WHITE ROCK – A resident of White Rock recently shared a milestone with the city’s main iconic structure – and it’s a big one.
Dorothy Mary Sharpe celebrated her 100th birthday on Friday (May 9) at her near-beachside home, coinciding with the White Rock pier’s 100th anniversary this year.
The English-born mother, grandmother and great-grandmother is spry and – as her name suggests – pretty sharp.
“She’s incredibly independent,” said her daughter, Pamela, who lives in a separate section of the house. Dorothy has her own apartment on the ground level of the White Rock house.
Dorothy celebrated a century with friends and family visiting from as far as Ontario – where the then 41-year-old mom and her young family transplanted themselves in 1955 – at her home over the weekend. More than the victory of celebrating 100 birthdays, Dorothy said her biggest accomplishment to date is surviving the war when she was living back in England.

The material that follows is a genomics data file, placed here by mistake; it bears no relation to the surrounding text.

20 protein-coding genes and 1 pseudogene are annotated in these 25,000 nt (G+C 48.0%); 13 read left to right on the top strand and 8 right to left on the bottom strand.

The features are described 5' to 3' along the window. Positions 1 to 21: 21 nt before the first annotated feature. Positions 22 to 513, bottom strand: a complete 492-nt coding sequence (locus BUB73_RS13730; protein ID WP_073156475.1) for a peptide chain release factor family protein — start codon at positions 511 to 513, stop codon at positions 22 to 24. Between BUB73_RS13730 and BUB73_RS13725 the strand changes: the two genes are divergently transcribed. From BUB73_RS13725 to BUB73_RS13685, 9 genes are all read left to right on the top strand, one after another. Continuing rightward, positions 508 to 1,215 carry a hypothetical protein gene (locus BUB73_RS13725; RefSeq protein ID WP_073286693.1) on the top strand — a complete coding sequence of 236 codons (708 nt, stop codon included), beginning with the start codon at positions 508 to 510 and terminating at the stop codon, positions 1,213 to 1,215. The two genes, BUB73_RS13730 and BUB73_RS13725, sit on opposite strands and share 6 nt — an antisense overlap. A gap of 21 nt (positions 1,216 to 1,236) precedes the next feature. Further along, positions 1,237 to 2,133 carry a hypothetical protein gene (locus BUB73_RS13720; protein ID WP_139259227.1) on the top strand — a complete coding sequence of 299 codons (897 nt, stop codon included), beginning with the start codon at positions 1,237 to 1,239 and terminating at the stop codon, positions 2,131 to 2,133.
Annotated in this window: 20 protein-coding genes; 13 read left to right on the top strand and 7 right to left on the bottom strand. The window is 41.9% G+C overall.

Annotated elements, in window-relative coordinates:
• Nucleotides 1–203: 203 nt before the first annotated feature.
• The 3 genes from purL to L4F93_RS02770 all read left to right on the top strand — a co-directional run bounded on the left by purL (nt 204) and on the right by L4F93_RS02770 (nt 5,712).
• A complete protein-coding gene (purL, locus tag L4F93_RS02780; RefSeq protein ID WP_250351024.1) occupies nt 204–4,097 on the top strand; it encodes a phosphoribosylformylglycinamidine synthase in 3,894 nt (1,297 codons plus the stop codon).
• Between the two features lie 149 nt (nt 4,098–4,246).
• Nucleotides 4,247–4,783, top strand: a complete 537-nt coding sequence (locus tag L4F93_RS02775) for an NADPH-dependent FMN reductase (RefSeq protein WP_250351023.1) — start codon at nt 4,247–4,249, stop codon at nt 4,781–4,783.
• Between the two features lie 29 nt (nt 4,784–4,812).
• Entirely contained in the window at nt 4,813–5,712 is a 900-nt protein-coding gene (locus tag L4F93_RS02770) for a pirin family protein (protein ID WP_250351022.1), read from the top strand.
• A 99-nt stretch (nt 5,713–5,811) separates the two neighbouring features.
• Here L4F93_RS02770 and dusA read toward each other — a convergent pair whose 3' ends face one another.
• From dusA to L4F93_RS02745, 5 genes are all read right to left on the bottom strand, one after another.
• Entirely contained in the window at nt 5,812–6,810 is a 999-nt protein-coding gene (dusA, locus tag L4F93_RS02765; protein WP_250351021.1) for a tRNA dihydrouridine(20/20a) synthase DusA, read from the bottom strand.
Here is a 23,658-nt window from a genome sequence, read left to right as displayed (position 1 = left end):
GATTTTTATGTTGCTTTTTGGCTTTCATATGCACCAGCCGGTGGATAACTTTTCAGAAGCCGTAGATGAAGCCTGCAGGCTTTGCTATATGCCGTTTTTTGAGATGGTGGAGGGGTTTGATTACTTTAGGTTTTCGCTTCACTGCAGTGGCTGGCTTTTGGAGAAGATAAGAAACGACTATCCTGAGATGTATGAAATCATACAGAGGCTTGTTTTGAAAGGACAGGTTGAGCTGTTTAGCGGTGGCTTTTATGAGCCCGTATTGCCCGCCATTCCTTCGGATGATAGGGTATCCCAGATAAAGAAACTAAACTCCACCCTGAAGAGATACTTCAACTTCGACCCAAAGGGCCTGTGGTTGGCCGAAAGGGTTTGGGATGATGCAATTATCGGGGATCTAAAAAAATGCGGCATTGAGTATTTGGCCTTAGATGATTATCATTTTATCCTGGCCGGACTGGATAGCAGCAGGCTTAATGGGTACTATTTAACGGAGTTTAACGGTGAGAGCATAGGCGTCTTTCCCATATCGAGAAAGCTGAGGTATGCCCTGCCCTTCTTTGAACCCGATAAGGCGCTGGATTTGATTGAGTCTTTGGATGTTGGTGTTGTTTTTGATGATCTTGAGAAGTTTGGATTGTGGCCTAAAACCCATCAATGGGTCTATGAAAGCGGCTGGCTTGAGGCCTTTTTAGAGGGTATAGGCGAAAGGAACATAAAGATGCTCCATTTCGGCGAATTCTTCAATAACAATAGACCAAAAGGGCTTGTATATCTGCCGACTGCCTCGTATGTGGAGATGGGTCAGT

“Coping during the war, that was my biggest accomplishment,” said Dorothy. “I had Pam (who was) six months old, my husband had to go into the navy, I took in people, families from burned out London, all through the whole five years… I was alone and I coped. I don’t know how I coped but I did.”
While her husband was away, Dorothy housed evacuees from wartorn London, including two boys who later returned to London and died when a doodlebug – also known as the V-1 Flying Bomb – wiped out their street. After a trip to visit a family member, she had come home to learn that her husband’s ship had been sunk.
“We didn’t know until the next day if he was dead or alive,” she said, pausing. “But he lived.
“For the rest of the year, I had people come and stay with me,” she recalled. “I never had a cross word with anybody.”
Years later, she and her family moved to Scarborough, Ont. She moved to White Rock 32 years ago and hasn’t looked back.
“The people are more friendly (in White Rock) because Ontario is more busy and you don’t mix with your neighbours,” she said.
“But I love it here.”